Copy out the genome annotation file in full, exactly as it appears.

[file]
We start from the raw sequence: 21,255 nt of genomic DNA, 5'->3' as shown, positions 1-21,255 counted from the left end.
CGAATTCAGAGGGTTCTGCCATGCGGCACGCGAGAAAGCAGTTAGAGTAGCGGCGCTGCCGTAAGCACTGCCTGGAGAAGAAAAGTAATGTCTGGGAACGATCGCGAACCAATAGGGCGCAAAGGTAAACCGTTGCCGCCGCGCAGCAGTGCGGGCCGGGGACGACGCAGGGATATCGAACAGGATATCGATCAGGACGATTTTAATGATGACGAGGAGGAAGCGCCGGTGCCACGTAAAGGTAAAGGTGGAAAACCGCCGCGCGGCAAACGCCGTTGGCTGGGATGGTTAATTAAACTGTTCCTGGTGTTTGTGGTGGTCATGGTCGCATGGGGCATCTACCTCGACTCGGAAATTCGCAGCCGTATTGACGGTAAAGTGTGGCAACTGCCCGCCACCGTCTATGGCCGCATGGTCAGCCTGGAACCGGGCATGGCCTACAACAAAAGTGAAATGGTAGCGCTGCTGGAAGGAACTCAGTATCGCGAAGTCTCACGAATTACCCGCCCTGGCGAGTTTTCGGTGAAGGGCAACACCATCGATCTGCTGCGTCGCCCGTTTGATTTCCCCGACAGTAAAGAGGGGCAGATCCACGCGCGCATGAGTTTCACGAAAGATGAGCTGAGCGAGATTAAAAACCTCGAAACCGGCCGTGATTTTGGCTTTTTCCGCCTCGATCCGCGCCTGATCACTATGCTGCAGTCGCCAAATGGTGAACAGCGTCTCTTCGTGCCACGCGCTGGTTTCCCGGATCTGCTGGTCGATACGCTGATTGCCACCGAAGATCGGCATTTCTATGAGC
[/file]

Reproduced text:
We start from the raw sequence: 21,255 nt of genomic DNA, 5'->3' as shown, positions 1-21,255 counted from the left end.
CGAATTCAGAGGGTTCTGCCATGCGGCACGCGAGAAAGCAGTTAGAGTAGCGGCGCTGCCGTAAGCACTGCCTGGAGAAGAAAAGTAATGTCTGGGAACGATCGCGAACCAATAGGGCGCAAAGGTAAACCGTTGCCGCCGCGCAGCAGTGCGGGCCGGGGACGACGCAGGGATATCGAACAGGATATCGATCAGGACGATTTTAATGATGACGAGGAGGAAGCGCCGGTGCCACGTAAAGGTAAAGGTGGAAAACCGCCGCGCGGCAAACGCCGTTGGCTGGGATGGTTAATTAAACTGTTCCTGGTGTTTGTGGTGGTCATGGTCGCATGGGGCATCTACCTCGACTCGGAAATTCGCAGCCGTATTGACGGTAAAGTGTGGCAACTGCCCGCCACCGTCTATGGCCGCATGGTCAGCCTGGAACCGGGCATGGCCTACAACAAAAGTGAAATGGTAGCGCTGCTGGAAGGAACTCAGTATCGCGAAGTCTCACGAATTACCCGCCCTGGCGAGTTTTCGGTGAAGGGCAACACCATCGATCTGCTGCGTCGCCCGTTTGATTTCCCCGACAGTAAAGAGGGGCAGATCCACGCGCGCATGAGTTTCACGAAAGATGAGCTGAGCGAGATTAAAAACCTCGAAACCGGCCGTGATTTTGGCTTTTTCCGCCTCGATCCGCGCCTGATCACTATGCTGCAGTCGCCAAATGGTGAACAGCGTCTCTTCGTGCCACGCGCTGGTTTCCCGGATCTGCTGGTCGATACGCTGATTGCCACCGAAGATCGGCATTTCTATGAGC